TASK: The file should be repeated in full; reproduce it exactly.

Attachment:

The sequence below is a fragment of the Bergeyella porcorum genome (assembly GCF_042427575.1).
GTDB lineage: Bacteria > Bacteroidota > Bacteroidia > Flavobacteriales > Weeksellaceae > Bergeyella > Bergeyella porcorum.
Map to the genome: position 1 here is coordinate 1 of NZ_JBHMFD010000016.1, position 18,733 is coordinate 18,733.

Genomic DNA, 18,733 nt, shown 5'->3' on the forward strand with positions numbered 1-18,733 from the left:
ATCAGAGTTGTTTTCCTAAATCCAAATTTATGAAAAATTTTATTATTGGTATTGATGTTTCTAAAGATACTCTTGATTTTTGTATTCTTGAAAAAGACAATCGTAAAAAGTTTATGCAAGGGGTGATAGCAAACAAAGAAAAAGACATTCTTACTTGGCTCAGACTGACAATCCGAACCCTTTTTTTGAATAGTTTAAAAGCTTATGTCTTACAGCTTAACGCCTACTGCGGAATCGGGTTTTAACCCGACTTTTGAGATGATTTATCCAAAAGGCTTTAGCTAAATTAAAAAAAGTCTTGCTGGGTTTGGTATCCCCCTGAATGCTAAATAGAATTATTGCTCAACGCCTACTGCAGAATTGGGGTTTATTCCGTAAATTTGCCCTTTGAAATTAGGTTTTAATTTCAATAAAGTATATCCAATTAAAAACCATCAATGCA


The sequence below is a fragment of the Bergeyella porcorum genome (assembly GCF_042427575.1).
GTDB lineage: Bacteria > Bacteroidota > Bacteroidia > Flavobacteriales > Weeksellaceae > Bergeyella > Bergeyella porcorum.
Map to the genome: position 1 here is coordinate 1 of NZ_JBHMFD010000016.1, position 18,733 is coordinate 18,733.

Genomic DNA, 18,733 nt, shown 5'->3' on the forward strand with positions numbered 1-18,733 from the left:
ATCAGAGTTGTTTTCCTAAATCCAAATTTATGAAAAATTTTATTATTGGTATTGATGTTTCTAAAGATACTCTTGATTTTTGTATTCTTGAAAAAGACAATCGTAAAAAGTTTATGCAAGGGGTGATAGCAAACAAAGAAAAAGACATTCTTACTTGGCTCAGACTGACAATCCGAACCCTTTTTTTGAATAGTTTAAAAGCTTATGTCTTACAGCTTAACGCCTACTGCGGAATCGGGTTTTAACCCGACTTTTGAGATGATTTATCCAAAAGGCTTTAGCTAAATTAAAAAAAGTCTTGCTGGGTTTGGTATCCCCCTGAATGCTAAATAGAATTATTGCTCAACGCCTACTGCAGAATTGGGGTTTATTCCGTAAATTTGCCCTTTGAAATTAGGTTTTAATTTCAATAAAGTATATCCAATTAAAAACCATCAATGCA